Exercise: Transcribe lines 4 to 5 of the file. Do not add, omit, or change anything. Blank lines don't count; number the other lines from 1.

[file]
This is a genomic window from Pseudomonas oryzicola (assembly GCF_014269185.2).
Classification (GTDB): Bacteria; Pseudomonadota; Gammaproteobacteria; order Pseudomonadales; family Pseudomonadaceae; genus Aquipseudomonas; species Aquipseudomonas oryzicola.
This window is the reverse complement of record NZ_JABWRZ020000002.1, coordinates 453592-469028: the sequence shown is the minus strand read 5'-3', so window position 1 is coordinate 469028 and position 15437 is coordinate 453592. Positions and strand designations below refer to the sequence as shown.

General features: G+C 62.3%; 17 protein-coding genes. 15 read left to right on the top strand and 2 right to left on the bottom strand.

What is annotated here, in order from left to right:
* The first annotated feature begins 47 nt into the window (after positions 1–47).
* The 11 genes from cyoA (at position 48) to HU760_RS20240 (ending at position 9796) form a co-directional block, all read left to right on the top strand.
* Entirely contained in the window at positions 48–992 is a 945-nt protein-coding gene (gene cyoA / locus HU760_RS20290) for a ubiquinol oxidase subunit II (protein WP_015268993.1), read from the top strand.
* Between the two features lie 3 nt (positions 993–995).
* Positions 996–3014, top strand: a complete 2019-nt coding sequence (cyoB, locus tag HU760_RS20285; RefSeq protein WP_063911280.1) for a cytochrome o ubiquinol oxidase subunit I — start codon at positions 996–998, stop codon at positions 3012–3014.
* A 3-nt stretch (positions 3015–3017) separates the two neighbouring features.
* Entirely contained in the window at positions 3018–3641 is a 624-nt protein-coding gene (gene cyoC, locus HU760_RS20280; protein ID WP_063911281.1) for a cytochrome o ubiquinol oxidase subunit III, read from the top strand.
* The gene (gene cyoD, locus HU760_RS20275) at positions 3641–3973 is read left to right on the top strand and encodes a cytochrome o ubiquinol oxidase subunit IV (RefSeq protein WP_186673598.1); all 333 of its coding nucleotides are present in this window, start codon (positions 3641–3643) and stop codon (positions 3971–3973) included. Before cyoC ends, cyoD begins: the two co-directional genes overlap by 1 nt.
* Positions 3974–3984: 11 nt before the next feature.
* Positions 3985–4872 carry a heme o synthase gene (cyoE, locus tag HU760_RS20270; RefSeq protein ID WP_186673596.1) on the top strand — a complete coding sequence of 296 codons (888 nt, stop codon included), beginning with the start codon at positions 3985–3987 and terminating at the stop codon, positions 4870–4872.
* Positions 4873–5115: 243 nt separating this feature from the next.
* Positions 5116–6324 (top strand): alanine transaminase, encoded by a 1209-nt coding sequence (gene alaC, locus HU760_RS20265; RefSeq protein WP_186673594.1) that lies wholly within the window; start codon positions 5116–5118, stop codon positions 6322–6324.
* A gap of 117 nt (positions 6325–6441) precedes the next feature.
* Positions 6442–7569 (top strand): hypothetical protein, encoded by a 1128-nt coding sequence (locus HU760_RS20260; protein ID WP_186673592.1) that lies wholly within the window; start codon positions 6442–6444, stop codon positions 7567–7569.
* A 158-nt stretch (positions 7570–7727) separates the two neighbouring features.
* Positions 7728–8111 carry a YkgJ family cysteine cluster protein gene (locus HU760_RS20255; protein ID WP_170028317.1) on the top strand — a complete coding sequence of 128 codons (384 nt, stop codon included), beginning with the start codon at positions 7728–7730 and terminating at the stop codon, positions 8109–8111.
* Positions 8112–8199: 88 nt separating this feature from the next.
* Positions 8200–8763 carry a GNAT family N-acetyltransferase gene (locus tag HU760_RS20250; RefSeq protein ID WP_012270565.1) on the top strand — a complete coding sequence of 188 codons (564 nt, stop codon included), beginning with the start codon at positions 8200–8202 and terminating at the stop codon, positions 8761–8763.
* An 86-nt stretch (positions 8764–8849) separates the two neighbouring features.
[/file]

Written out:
General features: G+C 62.3%; 17 protein-coding genes. 15 read left to right on the top strand and 2 right to left on the bottom strand.

What is annotated here, in order from left to right: